Rolling leukocytes can be activated by chemoattractants. Chemoattractants compromise a wide group of molecules that activate heptahelical, G-protein-coupled receptors . Whereas classical chemoattractants, such as lipid mediators (e.g., platelet-activating factor), complement components (e.g., C5a), and formylated bacterial peptides (e.g., formyl-methionyl-leucyl-phenylalanine), can attract/activate most leukocytes, members of the chemoattractive cytokine (chemokine) family exhibit a rather selective capability to attract/activate only certain subsets of leukocytes [57, 58, 59]. Chemokines can be classified according to the position of their N-terminal cysteine residue into C-, CC-, CXC-, and CX3-chemokines. The presence of a so-called ELR-motif (glutamic acid-leucine-arginine) in the N-terminal region of CXC-chemokines allows further classification of these chemokines into ELR positive and ELR negative chemokines; ELR+ chemokines are known to activate PMN.
Upon activation, leukocyte integrins change their confirmation and bind to their ligands to promote firm adhesion. Integrins are αβ-heterodimeric membrane proteins [60, 61]. Integrin activation mediated by inside-out signaling is required for binding to their immunoglobulin (Ig superfamily) and extracellular matrix protein ligands. For PMN recruitment, β2-integrins (CD18) are most important [62, 63].
Transendothelial migration (TEM) is the last step of leukocyte recruitment into inflamed tissue [64, 65]. TEM occurs by leukocyte diapedesis through lateral adherens junctions at tightly associated endothelial cells . Although previous results suggest that neutrophils can circumvent the junctional barrier and transmigrate through preexisting discontinuities at tricellular corners , the reversible remodeling of adherens junctions appears to be the key event in leukocyte TEM . Several molecules have so far been implicated in leukocyte TEM: β1-integrins [69, 70], platelet cell adhesion molecule (member of the Ig superfamily) [71, 72], junctional adhesion molecule-1 (member of the Ig superfamily) [73, 74], and CD99 .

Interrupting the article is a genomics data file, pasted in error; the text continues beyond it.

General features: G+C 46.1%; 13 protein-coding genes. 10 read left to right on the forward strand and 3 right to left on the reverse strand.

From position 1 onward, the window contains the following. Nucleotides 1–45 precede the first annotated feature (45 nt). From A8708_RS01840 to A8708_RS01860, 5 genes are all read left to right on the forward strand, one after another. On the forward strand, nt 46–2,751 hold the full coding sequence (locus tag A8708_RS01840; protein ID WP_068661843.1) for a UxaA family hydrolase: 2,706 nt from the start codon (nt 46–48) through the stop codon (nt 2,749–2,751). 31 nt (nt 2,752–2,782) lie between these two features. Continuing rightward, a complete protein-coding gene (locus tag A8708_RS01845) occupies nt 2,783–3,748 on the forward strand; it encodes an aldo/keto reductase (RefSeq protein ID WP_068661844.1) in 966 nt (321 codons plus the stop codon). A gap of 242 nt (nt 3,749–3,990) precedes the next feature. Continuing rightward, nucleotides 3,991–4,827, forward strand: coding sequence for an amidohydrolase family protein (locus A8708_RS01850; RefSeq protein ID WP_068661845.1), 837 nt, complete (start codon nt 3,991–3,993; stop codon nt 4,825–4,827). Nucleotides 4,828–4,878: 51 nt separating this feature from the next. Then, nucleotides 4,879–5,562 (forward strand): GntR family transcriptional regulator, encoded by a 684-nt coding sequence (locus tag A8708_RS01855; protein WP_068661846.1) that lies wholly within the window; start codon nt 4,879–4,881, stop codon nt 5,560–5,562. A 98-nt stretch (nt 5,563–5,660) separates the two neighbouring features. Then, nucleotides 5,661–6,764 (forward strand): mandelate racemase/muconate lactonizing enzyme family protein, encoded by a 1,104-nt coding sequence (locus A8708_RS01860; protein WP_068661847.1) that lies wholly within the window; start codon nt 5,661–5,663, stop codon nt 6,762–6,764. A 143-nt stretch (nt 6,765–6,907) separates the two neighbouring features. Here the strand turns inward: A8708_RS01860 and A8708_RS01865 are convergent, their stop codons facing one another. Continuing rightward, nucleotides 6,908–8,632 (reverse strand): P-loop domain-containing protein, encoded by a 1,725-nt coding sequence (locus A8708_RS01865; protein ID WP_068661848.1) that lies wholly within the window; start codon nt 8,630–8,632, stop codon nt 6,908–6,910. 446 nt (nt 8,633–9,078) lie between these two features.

Although the recruitment of leukocytes into inflamed tissue and its mediators is usually proposed as a cascadelike sequence of events, recent data demonstrate that the mediators involved share overlapping functions and are not strictly confined to only one aspect, for example, selectins can mediate both rolling and firm adhesion, whereas integrins can engage slow rolling and firm adhesion .
Mediators of leukocyte recruitment in experimental ARF
As outlined below, several mediators of leukocyte recruitment and their impact on the development of experimental ARF have been investigated to date. The vast majority of studies have dealt with models of postischemic ARF (I-R-induced ARF).